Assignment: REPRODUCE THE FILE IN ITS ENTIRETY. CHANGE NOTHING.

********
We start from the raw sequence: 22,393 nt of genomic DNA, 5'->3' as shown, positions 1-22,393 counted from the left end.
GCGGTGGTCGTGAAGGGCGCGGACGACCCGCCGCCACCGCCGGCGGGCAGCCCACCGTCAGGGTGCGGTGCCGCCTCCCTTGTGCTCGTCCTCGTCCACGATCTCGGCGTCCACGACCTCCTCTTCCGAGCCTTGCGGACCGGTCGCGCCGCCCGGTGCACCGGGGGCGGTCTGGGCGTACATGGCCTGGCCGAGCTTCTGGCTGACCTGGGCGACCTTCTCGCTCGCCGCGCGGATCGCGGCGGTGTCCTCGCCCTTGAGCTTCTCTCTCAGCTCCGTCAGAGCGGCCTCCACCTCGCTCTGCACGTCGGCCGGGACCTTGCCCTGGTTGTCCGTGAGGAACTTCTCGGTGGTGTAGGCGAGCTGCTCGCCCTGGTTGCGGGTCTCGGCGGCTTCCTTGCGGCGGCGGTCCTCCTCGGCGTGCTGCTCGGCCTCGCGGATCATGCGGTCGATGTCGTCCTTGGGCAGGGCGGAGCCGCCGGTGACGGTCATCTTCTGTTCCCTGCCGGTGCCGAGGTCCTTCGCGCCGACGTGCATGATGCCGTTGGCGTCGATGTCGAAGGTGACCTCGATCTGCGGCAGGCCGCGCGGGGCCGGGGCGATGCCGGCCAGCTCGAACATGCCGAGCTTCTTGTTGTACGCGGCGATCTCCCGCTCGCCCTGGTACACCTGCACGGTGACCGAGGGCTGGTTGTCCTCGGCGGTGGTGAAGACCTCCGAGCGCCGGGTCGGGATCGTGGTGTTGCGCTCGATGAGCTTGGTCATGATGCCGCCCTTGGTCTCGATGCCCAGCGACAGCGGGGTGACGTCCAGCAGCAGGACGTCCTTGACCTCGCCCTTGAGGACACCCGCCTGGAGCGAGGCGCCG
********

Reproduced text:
We start from the raw sequence: 22,393 nt of genomic DNA, 5'->3' as shown, positions 1-22,393 counted from the left end.
GCGGTGGTCGTGAAGGGCGCGGACGACCCGCCGCCACCGCCGGCGGGCAGCCCACCGTCAGGGTGCGGTGCCGCCTCCCTTGTGCTCGTCCTCGTCCACGATCTCGGCGTCCACGACCTCCTCTTCCGAGCCTTGCGGACCGGTCGCGCCGCCCGGTGCACCGGGGGCGGTCTGGGCGTACATGGCCTGGCCGAGCTTCTGGCTGACCTGGGCGACCTTCTCGCTCGCCGCGCGGATCGCGGCGGTGTCCTCGCCCTTGAGCTTCTCTCTCAGCTCCGTCAGAGCGGCCTCCACCTCGCTCTGCACGTCGGCCGGGACCTTGCCCTGGTTGTCCGTGAGGAACTTCTCGGTGGTGTAGGCGAGCTGCTCGCCCTGGTTGCGGGTCTCGGCGGCTTCCTTGCGGCGGCGGTCCTCCTCGGCGTGCTGCTCGGCCTCGCGGATCATGCGGTCGATGTCGTCCTTGGGCAGGGCGGAGCCGCCGGTGACGGTCATCTTCTGTTCCCTGCCGGTGCCGAGGTCCTTCGCGCCGACGTGCATGATGCCGTTGGCGTCGATGTCGAAGGTGACCTCGATCTGCGGCAGGCCGCGCGGGGCCGGGGCGATGCCGGCCAGCTCGAACATGCCGAGCTTCTTGTTGTACGCGGCGATCTCCCGCTCGCCCTGGTACACCTGCACGGTGACCGAGGGCTGGTTGTCCTCGGCGGTGGTGAAGACCTCCGAGCGCCGGGTCGGGATCGTGGTGTTGCGCTCGATGAGCTTGGTCATGATGCCGCCCTTGGTCTCGATGCCCAGCGACAGCGGGGTGACGTCCAGCAGCAGGACGTCCTTGACCTCGCCCTTGAGGACACCCGCCTGGAGCGAGGCGCCG